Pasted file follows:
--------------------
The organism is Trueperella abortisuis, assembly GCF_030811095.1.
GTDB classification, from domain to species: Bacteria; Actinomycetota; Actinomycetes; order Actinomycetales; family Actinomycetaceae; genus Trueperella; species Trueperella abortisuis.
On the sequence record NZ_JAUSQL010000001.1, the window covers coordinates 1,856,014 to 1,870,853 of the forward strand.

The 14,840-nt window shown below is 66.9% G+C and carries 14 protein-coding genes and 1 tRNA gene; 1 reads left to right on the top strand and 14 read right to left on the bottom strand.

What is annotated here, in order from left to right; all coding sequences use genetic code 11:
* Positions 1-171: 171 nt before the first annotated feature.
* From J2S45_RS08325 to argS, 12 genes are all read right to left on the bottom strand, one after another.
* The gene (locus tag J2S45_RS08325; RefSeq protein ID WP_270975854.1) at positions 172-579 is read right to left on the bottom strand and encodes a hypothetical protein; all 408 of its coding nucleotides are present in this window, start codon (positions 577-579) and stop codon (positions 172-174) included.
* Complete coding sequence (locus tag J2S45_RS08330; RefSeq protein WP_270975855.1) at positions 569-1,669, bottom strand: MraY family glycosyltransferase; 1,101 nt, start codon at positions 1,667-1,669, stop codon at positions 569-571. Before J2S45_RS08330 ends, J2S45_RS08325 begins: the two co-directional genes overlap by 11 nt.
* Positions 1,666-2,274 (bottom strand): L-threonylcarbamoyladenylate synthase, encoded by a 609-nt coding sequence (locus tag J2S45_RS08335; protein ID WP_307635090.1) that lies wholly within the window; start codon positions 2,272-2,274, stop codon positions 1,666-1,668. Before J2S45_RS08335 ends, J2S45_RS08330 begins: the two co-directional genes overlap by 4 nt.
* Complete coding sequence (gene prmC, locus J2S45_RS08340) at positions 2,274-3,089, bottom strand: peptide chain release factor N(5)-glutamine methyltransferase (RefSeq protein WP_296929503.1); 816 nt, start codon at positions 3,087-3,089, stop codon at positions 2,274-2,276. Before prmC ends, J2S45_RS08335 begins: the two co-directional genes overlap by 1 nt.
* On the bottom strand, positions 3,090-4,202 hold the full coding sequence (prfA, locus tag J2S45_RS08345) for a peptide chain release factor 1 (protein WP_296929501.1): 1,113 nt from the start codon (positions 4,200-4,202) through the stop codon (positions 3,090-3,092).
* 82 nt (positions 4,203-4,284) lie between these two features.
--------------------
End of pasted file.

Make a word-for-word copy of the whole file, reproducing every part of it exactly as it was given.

The organism is Trueperella abortisuis, assembly GCF_030811095.1.
GTDB classification, from domain to species: Bacteria; Actinomycetota; Actinomycetes; order Actinomycetales; family Actinomycetaceae; genus Trueperella; species Trueperella abortisuis.
On the sequence record NZ_JAUSQL010000001.1, the window covers coordinates 1,856,014 to 1,870,853 of the forward strand.

The 14,840-nt window shown below is 66.9% G+C and carries 14 protein-coding genes and 1 tRNA gene; 1 reads left to right on the top strand and 14 read right to left on the bottom strand.

What is annotated here, in order from left to right; all coding sequences use genetic code 11:
* Positions 1-171: 171 nt before the first annotated feature.
* From J2S45_RS08325 to argS, 12 genes are all read right to left on the bottom strand, one after another.
* The gene (locus tag J2S45_RS08325; RefSeq protein ID WP_270975854.1) at positions 172-579 is read right to left on the bottom strand and encodes a hypothetical protein; all 408 of its coding nucleotides are present in this window, start codon (positions 577-579) and stop codon (positions 172-174) included.
* Complete coding sequence (locus tag J2S45_RS08330; RefSeq protein WP_270975855.1) at positions 569-1,669, bottom strand: MraY family glycosyltransferase; 1,101 nt, start codon at positions 1,667-1,669, stop codon at positions 569-571. Before J2S45_RS08330 ends, J2S45_RS08325 begins: the two co-directional genes overlap by 11 nt.
* Positions 1,666-2,274 (bottom strand): L-threonylcarbamoyladenylate synthase, encoded by a 609-nt coding sequence (locus tag J2S45_RS08335; protein ID WP_307635090.1) that lies wholly within the window; start codon positions 2,272-2,274, stop codon positions 1,666-1,668. Before J2S45_RS08335 ends, J2S45_RS08330 begins: the two co-directional genes overlap by 4 nt.
* Complete coding sequence (gene prmC, locus J2S45_RS08340) at positions 2,274-3,089, bottom strand: peptide chain release factor N(5)-glutamine methyltransferase (RefSeq protein WP_296929503.1); 816 nt, start codon at positions 3,087-3,089, stop codon at positions 2,274-2,276. Before prmC ends, J2S45_RS08335 begins: the two co-directional genes overlap by 1 nt.
* On the bottom strand, positions 3,090-4,202 hold the full coding sequence (prfA, locus tag J2S45_RS08345) for a peptide chain release factor 1 (protein WP_296929501.1): 1,113 nt from the start codon (positions 4,200-4,202) through the stop codon (positions 3,090-3,092).
* 82 nt (positions 4,203-4,284) lie between these two features.